Healthy participants are able to move forward within a virtual environment (VE) by the imagination of foot movement. This is achieved by using a brain-computer interface (BCI) that transforms thought-modulated electroencephalogram (EEG) recordings into a control signal. A BCI establishes a communication channel between the human brain and the computer. The basic principle of the Graz-BCI is the detection and classification of motor-imagery-related EEG patterns, whereby the dynamics of sensorimotor rhythms are analyzed. A BCI is a closed-loop system and information is visually fed back to the user about the success or failure of an intended movement imagination. Feedback can be realized in different ways, from a simple moving bar graph to navigation in VEs.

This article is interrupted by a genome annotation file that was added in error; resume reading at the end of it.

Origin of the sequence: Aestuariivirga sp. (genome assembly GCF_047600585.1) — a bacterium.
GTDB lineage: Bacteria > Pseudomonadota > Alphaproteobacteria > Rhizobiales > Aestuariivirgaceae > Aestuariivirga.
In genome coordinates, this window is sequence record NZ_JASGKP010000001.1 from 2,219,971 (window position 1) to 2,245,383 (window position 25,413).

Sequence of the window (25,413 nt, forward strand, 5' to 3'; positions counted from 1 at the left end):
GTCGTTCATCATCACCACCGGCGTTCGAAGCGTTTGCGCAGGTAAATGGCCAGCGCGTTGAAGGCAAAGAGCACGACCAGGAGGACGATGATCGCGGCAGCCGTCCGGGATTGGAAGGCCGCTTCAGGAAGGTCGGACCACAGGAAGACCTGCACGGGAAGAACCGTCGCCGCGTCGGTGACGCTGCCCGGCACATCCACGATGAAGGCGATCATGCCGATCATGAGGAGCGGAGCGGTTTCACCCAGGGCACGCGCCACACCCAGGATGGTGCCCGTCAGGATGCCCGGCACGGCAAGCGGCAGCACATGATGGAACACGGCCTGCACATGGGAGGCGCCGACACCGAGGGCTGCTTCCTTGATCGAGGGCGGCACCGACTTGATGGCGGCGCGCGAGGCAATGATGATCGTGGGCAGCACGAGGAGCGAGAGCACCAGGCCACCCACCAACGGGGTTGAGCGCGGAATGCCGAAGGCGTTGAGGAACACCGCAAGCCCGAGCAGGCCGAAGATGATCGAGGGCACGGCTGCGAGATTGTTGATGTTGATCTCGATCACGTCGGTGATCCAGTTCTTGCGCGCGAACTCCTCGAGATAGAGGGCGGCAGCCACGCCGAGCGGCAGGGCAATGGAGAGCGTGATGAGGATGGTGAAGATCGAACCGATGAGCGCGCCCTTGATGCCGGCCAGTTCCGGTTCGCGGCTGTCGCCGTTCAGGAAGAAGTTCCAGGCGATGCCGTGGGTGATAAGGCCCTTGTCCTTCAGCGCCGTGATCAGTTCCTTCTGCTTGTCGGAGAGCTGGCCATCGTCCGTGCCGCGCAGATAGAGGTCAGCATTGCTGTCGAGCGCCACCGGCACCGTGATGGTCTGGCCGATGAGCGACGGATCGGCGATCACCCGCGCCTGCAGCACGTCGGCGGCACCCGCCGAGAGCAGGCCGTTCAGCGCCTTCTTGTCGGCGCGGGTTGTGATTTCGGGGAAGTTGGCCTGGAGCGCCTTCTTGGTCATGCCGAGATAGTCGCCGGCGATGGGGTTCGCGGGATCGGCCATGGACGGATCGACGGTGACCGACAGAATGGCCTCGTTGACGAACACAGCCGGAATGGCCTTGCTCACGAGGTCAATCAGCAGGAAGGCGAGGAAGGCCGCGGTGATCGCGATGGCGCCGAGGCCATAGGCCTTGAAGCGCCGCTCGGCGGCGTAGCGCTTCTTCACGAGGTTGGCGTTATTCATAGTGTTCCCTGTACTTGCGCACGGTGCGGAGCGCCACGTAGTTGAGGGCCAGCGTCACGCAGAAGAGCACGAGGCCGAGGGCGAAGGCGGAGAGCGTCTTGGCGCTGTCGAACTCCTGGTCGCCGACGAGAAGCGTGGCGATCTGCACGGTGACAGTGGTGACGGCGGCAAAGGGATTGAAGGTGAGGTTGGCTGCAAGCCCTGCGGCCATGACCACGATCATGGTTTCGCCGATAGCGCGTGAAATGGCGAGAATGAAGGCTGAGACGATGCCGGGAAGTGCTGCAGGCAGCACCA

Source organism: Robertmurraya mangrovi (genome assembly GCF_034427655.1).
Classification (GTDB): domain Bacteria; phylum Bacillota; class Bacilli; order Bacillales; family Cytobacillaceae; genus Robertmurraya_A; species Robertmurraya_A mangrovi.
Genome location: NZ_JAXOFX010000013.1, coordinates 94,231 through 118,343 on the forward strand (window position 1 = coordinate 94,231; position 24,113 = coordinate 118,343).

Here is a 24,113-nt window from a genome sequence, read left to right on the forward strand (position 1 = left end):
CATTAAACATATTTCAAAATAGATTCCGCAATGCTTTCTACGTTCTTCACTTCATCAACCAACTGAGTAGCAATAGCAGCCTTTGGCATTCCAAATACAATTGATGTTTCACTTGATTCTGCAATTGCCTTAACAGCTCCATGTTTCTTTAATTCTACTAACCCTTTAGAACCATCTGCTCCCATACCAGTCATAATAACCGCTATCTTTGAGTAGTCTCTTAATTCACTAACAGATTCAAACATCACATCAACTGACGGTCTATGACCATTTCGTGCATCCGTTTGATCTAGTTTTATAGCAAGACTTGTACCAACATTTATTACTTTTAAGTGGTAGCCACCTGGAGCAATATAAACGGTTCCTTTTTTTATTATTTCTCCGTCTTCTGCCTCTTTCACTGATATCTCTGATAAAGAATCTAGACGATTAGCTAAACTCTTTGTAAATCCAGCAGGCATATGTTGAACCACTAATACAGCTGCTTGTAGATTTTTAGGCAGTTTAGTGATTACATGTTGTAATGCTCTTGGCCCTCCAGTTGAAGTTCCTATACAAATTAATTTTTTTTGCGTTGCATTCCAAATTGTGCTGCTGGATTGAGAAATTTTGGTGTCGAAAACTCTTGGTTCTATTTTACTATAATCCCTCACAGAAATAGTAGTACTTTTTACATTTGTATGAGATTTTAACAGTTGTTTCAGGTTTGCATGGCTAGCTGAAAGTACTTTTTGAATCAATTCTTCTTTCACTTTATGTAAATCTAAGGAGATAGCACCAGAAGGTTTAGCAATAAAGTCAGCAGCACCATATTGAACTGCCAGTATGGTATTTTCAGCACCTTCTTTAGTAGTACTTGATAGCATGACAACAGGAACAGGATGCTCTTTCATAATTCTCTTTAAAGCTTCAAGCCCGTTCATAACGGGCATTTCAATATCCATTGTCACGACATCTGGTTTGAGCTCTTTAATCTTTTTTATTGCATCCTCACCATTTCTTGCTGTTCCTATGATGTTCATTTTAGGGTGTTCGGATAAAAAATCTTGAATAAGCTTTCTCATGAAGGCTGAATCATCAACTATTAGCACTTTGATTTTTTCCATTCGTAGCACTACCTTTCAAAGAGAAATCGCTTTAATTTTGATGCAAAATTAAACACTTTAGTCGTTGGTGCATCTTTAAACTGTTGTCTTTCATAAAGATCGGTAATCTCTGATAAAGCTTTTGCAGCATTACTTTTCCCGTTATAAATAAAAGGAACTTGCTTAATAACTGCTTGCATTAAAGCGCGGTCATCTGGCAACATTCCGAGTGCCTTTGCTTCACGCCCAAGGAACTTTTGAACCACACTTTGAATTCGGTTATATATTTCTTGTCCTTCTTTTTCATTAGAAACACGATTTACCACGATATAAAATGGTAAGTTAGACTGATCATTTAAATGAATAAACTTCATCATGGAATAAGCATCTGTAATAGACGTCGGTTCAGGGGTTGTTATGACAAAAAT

The goals of this work are twofold: first, to show the influence of different feedback types on the same task, and second, to demonstrate that it is possible to move through a VE (e.g., a virtual street) without any muscular activity, using only the imagination of foot movement. In the presented work, data from BCI feedback displayed on a conventional monitor are compared with data from BCI feedback in VE experiments with a head-mounted display (HMD) and in a high immersive projection environment (Cave). Results of three participants are reported to demonstrate the proof-of-concept. The data indicate that the type of feedback has an influence on the task performance, but not on the BCI classification accuracy. The participants achieved their best performances viewing feedback in the Cave. Furthermore the VE feedback provided motivation for the subjects.

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